The disc-shaped portion 5 on its outer circumferential surface has an opening for a rod 7 to fix the trochanter major. The intraosseous rod 4 is cone shaped to suit the shape of the medullary canal of the femur.

A washer 8 with a bush 9 is fitted onto the intraosseous rod 4 below the disc-shaped portion 5, the diameter of the washer 8 exceeding that of said portion 5 so as to reliably fix the top end of the intraosseous rod 4.

Provision is made in the lower third of the intraosseous rod 4 for two apertures arranged in the frontal plane thereof as shown in FIG. 3. The final securing of the intraosseous rod 4 is assumed to occur by virtue of ingrowing of the bony tissue into said apertures.

The exterior surface of the acetabulum prosthesis 1 is mushroom shaped with four partially spherical projections 10 arranged one above the other.

The interior articular surface of the acetabulum prosthesis 1 has a through-profiled depression to accommodate a split bush or insert 11 which envelops more than half the artificial head 2 of the femur.

The application technique of the aforedescribed artificial hip joint is as follows:

First the upper end of the femur is exposed by making a straight lateral incision. Then the trochanter major is cut off by a chisel and displaced upwards together with the muscles attached thereto. Thereupon the femur is cut transversely by a chisel at the level of the lower edge of the trochanter minor.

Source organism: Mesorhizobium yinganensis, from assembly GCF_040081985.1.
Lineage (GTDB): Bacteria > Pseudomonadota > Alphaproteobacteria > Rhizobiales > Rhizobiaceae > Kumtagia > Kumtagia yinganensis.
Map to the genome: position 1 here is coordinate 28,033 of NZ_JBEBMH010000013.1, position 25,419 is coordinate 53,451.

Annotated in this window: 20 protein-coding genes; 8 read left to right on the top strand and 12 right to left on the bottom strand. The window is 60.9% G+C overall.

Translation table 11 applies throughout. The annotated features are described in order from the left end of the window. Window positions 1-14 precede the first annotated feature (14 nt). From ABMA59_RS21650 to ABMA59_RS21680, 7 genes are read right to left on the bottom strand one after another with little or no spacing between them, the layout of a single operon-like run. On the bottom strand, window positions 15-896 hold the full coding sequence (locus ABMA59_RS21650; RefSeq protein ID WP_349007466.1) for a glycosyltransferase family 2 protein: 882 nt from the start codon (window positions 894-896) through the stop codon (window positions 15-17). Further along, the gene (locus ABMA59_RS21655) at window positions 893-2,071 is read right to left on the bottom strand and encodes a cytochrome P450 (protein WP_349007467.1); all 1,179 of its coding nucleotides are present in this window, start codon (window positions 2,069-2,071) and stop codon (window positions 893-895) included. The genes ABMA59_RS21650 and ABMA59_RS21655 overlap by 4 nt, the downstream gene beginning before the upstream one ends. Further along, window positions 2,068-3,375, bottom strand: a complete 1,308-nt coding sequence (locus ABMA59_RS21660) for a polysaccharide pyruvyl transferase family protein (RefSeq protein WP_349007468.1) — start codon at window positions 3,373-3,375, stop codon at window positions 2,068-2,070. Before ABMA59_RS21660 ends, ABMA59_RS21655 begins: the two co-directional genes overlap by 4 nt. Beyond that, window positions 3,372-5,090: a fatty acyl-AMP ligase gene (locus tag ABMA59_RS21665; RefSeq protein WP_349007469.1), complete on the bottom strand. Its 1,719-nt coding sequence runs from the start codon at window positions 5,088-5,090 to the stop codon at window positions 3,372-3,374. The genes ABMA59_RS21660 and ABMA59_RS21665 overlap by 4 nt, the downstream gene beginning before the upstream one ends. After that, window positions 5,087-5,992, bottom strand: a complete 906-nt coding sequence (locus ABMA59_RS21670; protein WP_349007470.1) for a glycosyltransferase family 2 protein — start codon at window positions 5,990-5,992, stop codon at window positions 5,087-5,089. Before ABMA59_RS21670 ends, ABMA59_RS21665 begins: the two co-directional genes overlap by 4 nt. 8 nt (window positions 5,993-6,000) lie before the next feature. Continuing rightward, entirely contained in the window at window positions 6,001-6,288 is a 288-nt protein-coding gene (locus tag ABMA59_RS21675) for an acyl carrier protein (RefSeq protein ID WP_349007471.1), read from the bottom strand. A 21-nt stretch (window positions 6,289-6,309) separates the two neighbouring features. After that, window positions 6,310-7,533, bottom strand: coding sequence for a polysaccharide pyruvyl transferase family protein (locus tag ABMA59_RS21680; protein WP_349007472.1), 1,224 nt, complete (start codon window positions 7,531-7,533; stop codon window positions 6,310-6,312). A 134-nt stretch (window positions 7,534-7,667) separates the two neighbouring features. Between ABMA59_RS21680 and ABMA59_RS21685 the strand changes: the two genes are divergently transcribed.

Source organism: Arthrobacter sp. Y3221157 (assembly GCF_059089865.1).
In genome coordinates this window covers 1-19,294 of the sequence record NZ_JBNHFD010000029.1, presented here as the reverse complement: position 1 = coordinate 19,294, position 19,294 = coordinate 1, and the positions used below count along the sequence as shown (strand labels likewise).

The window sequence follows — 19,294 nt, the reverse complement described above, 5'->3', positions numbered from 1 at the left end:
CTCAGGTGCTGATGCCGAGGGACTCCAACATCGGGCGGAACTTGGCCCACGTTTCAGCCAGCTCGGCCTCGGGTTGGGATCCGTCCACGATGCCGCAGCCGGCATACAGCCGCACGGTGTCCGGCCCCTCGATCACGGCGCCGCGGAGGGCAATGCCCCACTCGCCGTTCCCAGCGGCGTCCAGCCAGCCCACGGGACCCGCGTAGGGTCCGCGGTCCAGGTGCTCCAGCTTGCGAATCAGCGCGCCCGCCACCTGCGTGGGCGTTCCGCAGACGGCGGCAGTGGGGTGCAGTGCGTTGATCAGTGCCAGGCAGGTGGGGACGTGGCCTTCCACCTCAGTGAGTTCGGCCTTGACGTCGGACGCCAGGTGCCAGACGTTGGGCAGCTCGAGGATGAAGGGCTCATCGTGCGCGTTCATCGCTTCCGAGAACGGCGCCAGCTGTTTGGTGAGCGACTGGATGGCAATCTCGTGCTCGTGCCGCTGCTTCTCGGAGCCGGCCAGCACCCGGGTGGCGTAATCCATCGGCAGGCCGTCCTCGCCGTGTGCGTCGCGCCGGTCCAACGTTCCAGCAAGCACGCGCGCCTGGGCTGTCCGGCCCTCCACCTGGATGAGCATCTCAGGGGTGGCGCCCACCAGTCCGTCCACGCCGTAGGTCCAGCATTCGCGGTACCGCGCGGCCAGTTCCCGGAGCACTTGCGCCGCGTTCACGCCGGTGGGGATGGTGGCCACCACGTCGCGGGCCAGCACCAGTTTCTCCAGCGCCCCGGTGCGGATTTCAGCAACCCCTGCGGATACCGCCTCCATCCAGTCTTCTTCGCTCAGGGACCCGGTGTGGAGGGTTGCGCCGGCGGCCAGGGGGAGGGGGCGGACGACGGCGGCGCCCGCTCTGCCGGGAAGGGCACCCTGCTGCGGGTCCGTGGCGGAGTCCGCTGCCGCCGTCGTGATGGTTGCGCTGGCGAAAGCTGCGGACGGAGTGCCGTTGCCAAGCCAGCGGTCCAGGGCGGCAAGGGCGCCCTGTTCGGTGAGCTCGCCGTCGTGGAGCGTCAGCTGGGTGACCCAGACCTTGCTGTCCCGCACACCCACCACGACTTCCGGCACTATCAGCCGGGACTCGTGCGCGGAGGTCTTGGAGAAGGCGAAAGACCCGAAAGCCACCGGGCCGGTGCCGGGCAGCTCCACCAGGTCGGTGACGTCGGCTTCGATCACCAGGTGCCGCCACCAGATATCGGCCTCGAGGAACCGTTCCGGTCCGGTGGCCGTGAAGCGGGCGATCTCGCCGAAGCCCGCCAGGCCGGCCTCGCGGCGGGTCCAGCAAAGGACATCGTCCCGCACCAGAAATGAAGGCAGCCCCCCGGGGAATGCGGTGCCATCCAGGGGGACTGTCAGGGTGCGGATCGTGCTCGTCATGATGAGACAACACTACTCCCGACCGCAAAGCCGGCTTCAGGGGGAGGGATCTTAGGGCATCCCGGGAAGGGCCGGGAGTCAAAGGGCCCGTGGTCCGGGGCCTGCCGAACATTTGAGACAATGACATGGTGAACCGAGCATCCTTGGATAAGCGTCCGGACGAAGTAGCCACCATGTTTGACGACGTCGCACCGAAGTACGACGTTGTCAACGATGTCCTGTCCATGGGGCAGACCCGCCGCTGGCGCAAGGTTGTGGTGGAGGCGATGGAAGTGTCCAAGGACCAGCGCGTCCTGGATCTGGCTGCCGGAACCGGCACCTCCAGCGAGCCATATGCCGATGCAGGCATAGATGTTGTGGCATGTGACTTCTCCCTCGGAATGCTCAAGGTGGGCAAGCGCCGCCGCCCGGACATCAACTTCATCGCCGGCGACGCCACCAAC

Next the caput femoris together with the collum femoris is ablated by a grooved chisel, whereupon the femoral medullary canal is treated with a tapered burr shaped so as to suit the shape of the intraosseous rod 4 of the prosthesis being applied. Then the acetabular fossa of the patient is treated with a mushroom-shaped burr whose diametral size is 3 mm. less than that of the spherical projections 10 of the acetabulum prosthesis 1. Further the intraosseous rod 4 of the prosthesis is inserted into the bulk of the femur by using a brace and a mallet. Thereupon the acetabulum prosthesis 1 is introduced into the pretreated acetabular fossa perpendicular to the plane of entrance thereof; while introducing the prosthesis, it is turned by means of a special turning handle and, by tapping with a mallet, the prosthesis is caused to assume such a position that its surface facing the femoral neck 3 be in the same plane with the entrance into the acetabular fossa. Thus, due to the different diameters of the acetabulum prosthesis 1 and the acetabular fossa of the patient, the edges of the spherical projections 10 are free to force their way into the spongy osseous tissue of the walls of the acetabular fossa, whereby a strong and reliable fastening of the prosthesis to the acetabular bones is attained. Then the previously cutout trochanter major is made fast to the exterior surface of the upper end of the femur by means of the rod 7, whereupon the wound is stitched layer-upon-layer until getting tightly sutured.